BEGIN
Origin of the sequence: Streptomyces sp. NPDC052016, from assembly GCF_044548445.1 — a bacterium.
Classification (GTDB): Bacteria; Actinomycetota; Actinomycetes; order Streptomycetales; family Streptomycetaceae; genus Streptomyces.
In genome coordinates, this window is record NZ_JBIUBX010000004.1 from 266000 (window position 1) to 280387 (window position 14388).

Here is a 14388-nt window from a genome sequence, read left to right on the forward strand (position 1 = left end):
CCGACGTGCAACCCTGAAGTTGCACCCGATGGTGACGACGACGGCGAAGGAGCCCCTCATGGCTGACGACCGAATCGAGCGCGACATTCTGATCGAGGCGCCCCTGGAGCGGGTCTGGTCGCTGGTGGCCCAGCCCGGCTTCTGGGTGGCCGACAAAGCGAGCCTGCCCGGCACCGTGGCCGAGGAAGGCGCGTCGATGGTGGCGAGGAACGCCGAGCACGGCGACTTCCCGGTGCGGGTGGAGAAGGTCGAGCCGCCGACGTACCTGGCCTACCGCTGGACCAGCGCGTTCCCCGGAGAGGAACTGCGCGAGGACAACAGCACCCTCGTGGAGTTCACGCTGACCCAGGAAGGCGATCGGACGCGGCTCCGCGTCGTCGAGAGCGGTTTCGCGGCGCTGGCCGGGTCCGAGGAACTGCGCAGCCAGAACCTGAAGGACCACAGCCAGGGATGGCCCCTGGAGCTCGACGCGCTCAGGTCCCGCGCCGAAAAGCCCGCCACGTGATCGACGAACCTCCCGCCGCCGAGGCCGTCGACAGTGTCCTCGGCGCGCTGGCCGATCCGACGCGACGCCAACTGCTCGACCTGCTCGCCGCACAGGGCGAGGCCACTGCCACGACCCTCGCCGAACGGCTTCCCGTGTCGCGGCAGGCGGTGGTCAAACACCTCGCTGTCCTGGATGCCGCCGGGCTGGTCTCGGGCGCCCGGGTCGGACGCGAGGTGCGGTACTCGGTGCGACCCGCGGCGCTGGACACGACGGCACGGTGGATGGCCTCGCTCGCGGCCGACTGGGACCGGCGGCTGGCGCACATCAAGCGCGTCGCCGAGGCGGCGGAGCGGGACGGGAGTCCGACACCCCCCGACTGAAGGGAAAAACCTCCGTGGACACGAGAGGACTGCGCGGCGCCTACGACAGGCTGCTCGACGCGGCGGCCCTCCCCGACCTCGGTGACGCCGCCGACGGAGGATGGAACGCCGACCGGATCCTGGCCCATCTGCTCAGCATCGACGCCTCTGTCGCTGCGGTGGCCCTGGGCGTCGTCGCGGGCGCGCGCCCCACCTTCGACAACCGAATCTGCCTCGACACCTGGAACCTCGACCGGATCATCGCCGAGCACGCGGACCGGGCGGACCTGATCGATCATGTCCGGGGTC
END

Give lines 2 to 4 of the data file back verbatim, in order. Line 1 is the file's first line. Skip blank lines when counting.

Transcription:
Classification (GTDB): Bacteria; Actinomycetota; Actinomycetes; order Streptomycetales; family Streptomycetaceae; genus Streptomyces.
In genome coordinates, this window is record NZ_JBIUBX010000004.1 from 266000 (window position 1) to 280387 (window position 14388).

Here is a 14388-nt window from a genome sequence, read left to right on the forward strand (position 1 = left end):